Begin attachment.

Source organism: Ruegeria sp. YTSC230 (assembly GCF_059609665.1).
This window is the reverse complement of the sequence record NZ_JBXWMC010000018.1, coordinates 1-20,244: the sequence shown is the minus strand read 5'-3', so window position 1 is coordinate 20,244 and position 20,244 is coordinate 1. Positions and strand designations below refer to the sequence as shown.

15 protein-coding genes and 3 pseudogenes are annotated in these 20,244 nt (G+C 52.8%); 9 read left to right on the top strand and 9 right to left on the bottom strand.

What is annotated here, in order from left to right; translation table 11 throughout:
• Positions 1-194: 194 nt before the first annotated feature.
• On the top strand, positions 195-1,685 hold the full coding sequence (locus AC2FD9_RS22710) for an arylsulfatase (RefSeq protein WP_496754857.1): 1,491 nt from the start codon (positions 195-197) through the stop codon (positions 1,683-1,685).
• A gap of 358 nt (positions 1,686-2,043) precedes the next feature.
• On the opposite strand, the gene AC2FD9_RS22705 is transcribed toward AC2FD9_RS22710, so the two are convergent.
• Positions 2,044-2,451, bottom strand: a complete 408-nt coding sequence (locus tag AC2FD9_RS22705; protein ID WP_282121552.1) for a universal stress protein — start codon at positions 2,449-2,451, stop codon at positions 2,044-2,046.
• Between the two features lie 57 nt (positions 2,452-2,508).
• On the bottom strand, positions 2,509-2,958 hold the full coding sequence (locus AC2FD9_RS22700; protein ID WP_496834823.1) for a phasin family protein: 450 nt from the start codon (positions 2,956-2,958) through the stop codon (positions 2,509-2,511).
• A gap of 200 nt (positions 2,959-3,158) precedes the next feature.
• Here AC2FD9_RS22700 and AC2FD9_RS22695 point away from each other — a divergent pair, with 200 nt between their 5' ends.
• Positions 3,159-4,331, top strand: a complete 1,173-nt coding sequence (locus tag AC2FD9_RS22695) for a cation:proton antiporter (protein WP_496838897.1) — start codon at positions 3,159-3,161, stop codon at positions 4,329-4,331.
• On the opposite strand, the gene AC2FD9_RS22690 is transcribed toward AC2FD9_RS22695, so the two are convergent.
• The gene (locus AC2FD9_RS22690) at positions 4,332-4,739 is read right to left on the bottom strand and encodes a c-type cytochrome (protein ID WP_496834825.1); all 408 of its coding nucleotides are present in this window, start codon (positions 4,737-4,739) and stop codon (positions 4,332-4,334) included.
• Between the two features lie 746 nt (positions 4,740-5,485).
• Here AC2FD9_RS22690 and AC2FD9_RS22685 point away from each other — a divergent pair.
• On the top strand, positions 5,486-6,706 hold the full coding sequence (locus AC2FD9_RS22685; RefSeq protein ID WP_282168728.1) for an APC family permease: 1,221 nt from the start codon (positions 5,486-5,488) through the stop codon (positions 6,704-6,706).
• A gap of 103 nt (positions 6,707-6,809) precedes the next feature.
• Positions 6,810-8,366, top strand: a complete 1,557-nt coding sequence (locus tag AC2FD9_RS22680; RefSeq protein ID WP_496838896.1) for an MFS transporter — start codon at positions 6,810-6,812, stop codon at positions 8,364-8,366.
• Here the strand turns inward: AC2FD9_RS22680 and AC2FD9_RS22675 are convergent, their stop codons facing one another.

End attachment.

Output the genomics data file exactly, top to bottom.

Source organism: Ruegeria sp. YTSC230 (assembly GCF_059609665.1).
This window is the reverse complement of the sequence record NZ_JBXWMC010000018.1, coordinates 1-20,244: the sequence shown is the minus strand read 5'-3', so window position 1 is coordinate 20,244 and position 20,244 is coordinate 1. Positions and strand designations below refer to the sequence as shown.

15 protein-coding genes and 3 pseudogenes are annotated in these 20,244 nt (G+C 52.8%); 9 read left to right on the top strand and 9 right to left on the bottom strand.

What is annotated here, in order from left to right; translation table 11 throughout:
• Positions 1-194: 194 nt before the first annotated feature.
• On the top strand, positions 195-1,685 hold the full coding sequence (locus AC2FD9_RS22710) for an arylsulfatase (RefSeq protein WP_496754857.1): 1,491 nt from the start codon (positions 195-197) through the stop codon (positions 1,683-1,685).
• A gap of 358 nt (positions 1,686-2,043) precedes the next feature.
• On the opposite strand, the gene AC2FD9_RS22705 is transcribed toward AC2FD9_RS22710, so the two are convergent.
• Positions 2,044-2,451, bottom strand: a complete 408-nt coding sequence (locus tag AC2FD9_RS22705; protein ID WP_282121552.1) for a universal stress protein — start codon at positions 2,449-2,451, stop codon at positions 2,044-2,046.
• Between the two features lie 57 nt (positions 2,452-2,508).
• On the bottom strand, positions 2,509-2,958 hold the full coding sequence (locus AC2FD9_RS22700; protein ID WP_496834823.1) for a phasin family protein: 450 nt from the start codon (positions 2,956-2,958) through the stop codon (positions 2,509-2,511).
• A gap of 200 nt (positions 2,959-3,158) precedes the next feature.
• Here AC2FD9_RS22700 and AC2FD9_RS22695 point away from each other — a divergent pair, with 200 nt between their 5' ends.
• Positions 3,159-4,331, top strand: a complete 1,173-nt coding sequence (locus tag AC2FD9_RS22695) for a cation:proton antiporter (protein WP_496838897.1) — start codon at positions 3,159-3,161, stop codon at positions 4,329-4,331.
• On the opposite strand, the gene AC2FD9_RS22690 is transcribed toward AC2FD9_RS22695, so the two are convergent.
• The gene (locus AC2FD9_RS22690) at positions 4,332-4,739 is read right to left on the bottom strand and encodes a c-type cytochrome (protein ID WP_496834825.1); all 408 of its coding nucleotides are present in this window, start codon (positions 4,737-4,739) and stop codon (positions 4,332-4,334) included.
• Between the two features lie 746 nt (positions 4,740-5,485).
• Here AC2FD9_RS22690 and AC2FD9_RS22685 point away from each other — a divergent pair.
• On the top strand, positions 5,486-6,706 hold the full coding sequence (locus AC2FD9_RS22685; RefSeq protein ID WP_282168728.1) for an APC family permease: 1,221 nt from the start codon (positions 5,486-5,488) through the stop codon (positions 6,704-6,706).
• A gap of 103 nt (positions 6,707-6,809) precedes the next feature.
• Positions 6,810-8,366, top strand: a complete 1,557-nt coding sequence (locus tag AC2FD9_RS22680; RefSeq protein ID WP_496838896.1) for an MFS transporter — start codon at positions 6,810-6,812, stop codon at positions 8,364-8,366.
• Here the strand turns inward: AC2FD9_RS22680 and AC2FD9_RS22675 are convergent, their stop codons facing one another.